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Combat Camera Airmen complete ATSO training

By Senior Airman Jared Trimarchi | Joint Base Charleston Public Affairs | February 18, 2015

JOINT BASE CHARLESTON, S.C. -- The 1st Combat Camera Squadron stationed at Joint Base Charleston, S.C., hosted an Ability to Survive and Operate exercise Feb. 2 through 13 for the third year in a row.

ATSO is a two week-long exercise with the first week focusing on weapons, tactics and documentation in a classroom setting and the second week in the field to practice the skills learned.

The purpose of the exercise was to sharpen Airmen's skills and their ability to operate as combat documentation specialists while deployed and to work with other teams they may encounter on a real operation.

"ATSO was designed to test the skills of our Airmen and how well they can perform their duties in an austere environment," said 1st Lt. Lyndsey Horn, exercise director from the 1st CTCS. "This year we wanted to create scenarios they may encounter such as finding an IED on patrol, calling a 9-line medevac, and engaging in combat. We revamped the use of non-lethal rounds fired from an M4 carbine, which leaves behind a paint mark on a target, increasing the realism and stress of the exercise."

On the first day of the field portion, 53 Airmen including a few members of the 3rd Combat Camera Squadron out of Joint Base San Antonio, Texas, boarded a C-17 Globemaster III and were flown to a simulated deployed environment at North Auxiliary Air Field in North, S.C.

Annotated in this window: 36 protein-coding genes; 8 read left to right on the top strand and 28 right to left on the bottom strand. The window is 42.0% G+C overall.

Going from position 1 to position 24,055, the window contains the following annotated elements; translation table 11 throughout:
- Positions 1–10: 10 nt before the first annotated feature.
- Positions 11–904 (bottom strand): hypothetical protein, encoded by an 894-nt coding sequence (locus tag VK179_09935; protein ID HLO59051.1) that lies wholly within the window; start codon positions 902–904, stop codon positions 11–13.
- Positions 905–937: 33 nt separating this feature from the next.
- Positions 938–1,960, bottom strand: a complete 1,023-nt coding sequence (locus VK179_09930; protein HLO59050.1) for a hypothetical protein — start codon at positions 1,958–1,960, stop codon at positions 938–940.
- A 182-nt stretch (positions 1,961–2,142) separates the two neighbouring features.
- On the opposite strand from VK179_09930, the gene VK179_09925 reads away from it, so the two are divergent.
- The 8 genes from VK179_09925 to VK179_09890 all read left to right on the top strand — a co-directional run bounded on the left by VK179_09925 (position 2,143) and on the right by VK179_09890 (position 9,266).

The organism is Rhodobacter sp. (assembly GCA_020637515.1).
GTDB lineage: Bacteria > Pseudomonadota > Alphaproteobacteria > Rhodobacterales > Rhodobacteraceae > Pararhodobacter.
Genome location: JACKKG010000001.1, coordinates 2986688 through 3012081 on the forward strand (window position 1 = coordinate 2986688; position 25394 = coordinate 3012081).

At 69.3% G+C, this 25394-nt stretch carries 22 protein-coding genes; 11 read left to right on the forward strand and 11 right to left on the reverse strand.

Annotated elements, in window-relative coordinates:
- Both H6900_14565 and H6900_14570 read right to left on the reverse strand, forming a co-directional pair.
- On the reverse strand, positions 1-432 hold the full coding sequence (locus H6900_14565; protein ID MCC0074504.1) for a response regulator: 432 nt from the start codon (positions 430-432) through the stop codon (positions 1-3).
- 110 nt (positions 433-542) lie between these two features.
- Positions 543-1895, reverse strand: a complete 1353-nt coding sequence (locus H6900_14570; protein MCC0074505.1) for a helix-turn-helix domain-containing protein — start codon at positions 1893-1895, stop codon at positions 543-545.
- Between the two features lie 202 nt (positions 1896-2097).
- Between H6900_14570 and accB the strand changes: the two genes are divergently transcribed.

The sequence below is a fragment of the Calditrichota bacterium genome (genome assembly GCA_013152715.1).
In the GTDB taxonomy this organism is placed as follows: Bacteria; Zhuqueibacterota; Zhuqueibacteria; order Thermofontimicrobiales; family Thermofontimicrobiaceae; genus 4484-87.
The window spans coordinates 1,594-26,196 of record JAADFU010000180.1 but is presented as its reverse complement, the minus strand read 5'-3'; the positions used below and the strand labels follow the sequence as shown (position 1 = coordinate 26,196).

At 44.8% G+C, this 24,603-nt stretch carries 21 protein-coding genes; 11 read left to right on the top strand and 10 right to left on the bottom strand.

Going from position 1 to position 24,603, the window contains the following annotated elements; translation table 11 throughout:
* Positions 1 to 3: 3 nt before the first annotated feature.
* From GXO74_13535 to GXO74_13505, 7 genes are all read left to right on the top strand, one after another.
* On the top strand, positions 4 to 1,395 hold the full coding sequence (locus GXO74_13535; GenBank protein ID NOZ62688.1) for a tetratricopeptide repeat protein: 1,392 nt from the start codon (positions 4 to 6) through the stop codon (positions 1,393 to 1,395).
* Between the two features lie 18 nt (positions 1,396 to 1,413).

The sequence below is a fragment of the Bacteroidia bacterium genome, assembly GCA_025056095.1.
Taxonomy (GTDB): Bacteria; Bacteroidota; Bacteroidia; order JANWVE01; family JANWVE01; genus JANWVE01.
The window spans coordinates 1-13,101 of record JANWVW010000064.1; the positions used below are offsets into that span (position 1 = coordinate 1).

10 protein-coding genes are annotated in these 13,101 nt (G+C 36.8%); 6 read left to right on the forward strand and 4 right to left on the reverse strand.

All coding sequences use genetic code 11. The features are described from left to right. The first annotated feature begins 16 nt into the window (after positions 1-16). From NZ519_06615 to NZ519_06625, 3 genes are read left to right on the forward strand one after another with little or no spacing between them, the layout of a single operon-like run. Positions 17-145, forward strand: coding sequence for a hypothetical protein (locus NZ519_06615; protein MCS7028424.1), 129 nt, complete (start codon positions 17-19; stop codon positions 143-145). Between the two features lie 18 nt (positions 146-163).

The deployed environment was made up of a camp of seven tents and simulated host-nation villages were set up in the woods around the camp. Each day, the Airmen would participate in scenarios such as providing aid to friendly villages to raiding hostile villages.

Participants trained on foot patrols, convoys and documented the actions of the villagers, which were role players from the 1st CTCS. Airmen from the 628th Security Forces Squadron observed their actions and provided critiques on their tactics.

"Not only are we grading how well they can perform as a team in stressful situations, we are also looking at how well they can produce images and videos," Horn said. "Our job is to provide ground level imagery to combatant commanders and after every scenario we had the combat camera teams load up their imagery to see how well they documented the event."

Airmen from the 628th Civil Engineer Squadron explosive ordnance disposal team were integrated into the teams for the first time this year, and according to Airman 1st Class Joshua Sanders, 628th Civil Engineer being integrated with combat camera was a learning experience he is grateful for.

"I've haven't had the opportunity to deploy yet and being out in the field with other teams has been great," Sanders said. "I've gotten the chance to learn how other teams perform and I've honed my skills during these exercises."

Soldiers from the South Carolina National Guard brought in a UH-72A helicopter to assist combat camera Airmen with aerial imagery and calling in 9-line medevac. Medics from the 628th Medical Group were also present at ATSO to asses any real world injuries.

"This truly was a joint operation and nearly 100 Airmen provided support to make ATSO possible," Horn said. "As a tenant unit on the installation we couldn't have done the exercise without the support of the 628th Air Base Wing. The exercise was a success and we will take back lessons learned to hone our skills as combat camera Airmen."

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